We will admit that many responses this round felt self-indulgent; rather than reflecting on another student’s ideas and opinions, you instead took the opportunity (often in too many words) to showcase your personal experiences and knowledge. That’s not what this round was about. Still, we gleaned some fascinating intel on everything from Starbucks’ pink drinks, Sinophobia, and myths about eating dog meat, to Doosan’s accidental leak of 1.3 tons of phenol in the Nakdong River, John Cena memes (bing chi ling), the galleria mellonella caterpillar and South Korea’s strict gun laws. Oh, and Carter C., we’re assessing our team’s “ambiguity aversion.” It’s real.
With that, it’s time to honor our Round 3 risk-takers who responded especially thoughtfully to our community of Global Youth commenters.
The Top Commenter was literally in competition with herself, dropping three excellent responsive comments on different stories this round. It was difficult to choose! Congratulations to Christina K. from Shanghai American School in China for her response to Nicholas L. on the implications of artificial intelligence (AI). You remained focused on Nicholas’s points, while adding value with both strength and eloquence: “It’s incumbent on all of us to engage in these conversations, to challenge our assumptions and to consider the broad range of impacts that AI might have on our society.” Agreed!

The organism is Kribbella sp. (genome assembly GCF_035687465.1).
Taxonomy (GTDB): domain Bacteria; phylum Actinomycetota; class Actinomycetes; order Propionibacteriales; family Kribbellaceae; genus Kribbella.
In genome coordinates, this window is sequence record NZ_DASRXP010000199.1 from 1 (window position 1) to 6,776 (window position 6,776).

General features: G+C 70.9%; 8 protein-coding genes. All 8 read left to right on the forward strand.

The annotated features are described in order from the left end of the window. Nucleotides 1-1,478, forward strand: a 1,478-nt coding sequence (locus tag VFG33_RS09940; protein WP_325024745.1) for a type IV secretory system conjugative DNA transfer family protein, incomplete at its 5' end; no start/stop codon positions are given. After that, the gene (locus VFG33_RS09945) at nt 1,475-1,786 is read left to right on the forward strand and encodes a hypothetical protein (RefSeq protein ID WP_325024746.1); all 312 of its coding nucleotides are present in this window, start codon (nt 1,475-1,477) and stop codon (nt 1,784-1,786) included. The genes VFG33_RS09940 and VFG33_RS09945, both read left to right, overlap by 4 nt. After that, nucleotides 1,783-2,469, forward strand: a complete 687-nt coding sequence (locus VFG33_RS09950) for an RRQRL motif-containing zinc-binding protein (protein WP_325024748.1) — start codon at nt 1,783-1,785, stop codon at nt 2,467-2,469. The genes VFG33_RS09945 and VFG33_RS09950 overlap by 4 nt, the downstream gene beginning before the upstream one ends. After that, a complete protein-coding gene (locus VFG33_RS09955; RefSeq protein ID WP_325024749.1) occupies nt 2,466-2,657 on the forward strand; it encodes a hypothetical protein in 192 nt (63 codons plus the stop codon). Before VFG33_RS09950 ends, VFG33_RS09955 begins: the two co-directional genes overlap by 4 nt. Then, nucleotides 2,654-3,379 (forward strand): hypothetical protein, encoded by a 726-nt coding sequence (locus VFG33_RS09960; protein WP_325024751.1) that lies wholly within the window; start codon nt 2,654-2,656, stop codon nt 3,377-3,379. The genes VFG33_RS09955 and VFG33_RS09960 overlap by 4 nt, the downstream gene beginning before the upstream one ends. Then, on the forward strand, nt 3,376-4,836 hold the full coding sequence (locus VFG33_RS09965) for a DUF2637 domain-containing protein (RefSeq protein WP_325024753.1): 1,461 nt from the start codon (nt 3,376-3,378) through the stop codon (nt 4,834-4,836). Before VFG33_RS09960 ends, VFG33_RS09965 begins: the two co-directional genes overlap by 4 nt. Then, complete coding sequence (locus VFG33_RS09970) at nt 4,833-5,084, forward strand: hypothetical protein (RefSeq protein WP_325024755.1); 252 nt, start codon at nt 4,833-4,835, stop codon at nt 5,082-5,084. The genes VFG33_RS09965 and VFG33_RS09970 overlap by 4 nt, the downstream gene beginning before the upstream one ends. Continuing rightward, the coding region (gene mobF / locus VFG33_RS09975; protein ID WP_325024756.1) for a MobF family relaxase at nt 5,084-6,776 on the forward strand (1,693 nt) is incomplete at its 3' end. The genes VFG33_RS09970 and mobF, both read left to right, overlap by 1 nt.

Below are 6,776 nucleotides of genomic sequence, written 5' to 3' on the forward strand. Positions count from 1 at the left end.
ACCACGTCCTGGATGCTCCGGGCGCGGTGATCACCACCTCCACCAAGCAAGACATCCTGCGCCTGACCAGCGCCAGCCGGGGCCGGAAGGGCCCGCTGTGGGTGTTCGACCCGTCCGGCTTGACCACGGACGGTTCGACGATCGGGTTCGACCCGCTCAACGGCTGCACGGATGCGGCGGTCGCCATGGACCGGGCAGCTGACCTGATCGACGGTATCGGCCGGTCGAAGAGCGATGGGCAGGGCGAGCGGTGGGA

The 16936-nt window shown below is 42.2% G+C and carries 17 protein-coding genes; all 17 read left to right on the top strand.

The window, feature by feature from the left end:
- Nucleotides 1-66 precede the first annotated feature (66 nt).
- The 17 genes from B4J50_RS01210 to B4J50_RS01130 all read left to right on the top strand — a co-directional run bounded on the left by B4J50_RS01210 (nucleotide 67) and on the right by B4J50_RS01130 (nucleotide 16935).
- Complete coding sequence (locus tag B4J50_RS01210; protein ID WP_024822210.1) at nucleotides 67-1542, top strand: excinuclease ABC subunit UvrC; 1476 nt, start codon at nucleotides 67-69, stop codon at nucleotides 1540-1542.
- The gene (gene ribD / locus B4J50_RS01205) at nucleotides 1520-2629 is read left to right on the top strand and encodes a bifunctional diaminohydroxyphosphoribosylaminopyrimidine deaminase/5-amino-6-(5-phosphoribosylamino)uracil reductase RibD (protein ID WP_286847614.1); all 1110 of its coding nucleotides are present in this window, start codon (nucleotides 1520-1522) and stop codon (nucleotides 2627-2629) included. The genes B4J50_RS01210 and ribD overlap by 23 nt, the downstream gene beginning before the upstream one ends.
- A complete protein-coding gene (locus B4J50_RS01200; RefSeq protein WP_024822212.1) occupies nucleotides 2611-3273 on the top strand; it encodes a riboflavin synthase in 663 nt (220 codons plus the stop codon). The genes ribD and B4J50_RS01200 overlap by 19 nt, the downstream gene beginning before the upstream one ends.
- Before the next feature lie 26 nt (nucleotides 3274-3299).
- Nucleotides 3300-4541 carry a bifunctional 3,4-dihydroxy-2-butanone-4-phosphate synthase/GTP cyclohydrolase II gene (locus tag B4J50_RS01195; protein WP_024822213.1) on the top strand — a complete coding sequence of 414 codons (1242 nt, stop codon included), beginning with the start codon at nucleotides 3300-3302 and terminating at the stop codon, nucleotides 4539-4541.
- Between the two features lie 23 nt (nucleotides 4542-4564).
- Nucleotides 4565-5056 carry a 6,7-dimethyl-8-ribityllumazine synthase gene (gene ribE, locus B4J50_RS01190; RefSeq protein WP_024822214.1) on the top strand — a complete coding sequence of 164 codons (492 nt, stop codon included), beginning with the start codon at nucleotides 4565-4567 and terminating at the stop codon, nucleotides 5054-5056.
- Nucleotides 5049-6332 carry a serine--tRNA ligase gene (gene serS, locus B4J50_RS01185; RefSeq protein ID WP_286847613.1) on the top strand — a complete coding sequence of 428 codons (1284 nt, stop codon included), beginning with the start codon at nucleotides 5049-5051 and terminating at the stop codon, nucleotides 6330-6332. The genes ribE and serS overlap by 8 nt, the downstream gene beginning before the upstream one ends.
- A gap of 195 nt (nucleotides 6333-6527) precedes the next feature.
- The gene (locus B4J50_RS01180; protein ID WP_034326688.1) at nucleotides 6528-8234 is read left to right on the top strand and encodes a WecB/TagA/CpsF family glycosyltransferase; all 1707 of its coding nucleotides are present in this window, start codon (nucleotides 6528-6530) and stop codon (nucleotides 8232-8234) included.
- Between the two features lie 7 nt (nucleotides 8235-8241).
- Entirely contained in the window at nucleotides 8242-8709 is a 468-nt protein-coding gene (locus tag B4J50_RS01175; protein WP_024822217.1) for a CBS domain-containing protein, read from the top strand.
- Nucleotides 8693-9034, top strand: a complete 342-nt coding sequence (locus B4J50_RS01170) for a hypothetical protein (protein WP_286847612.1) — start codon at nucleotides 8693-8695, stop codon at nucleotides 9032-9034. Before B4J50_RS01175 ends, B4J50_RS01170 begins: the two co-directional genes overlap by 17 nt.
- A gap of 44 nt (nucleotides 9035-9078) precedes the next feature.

Round 3 First Runner-up honors go to Alexander B. from the Haverford School in Pennsylvania, U.S., for his response to Phoenix C., a commenter from 2021 on a podcast transcript about a new scoliosis app. Great job connecting to Phoenix’s comment and even throwing in an emotional intelligence quote from another article featuring Wharton School professor, Maurice Schweitzer. Your comment was reflective, smart, succinct and well-written: “Your story of your own stresses reminds me how we have all emerged from a dark period on mental health during the COVID pandemic and how managing one’s emotions continues to be an important issue in today’s post pandemic world.”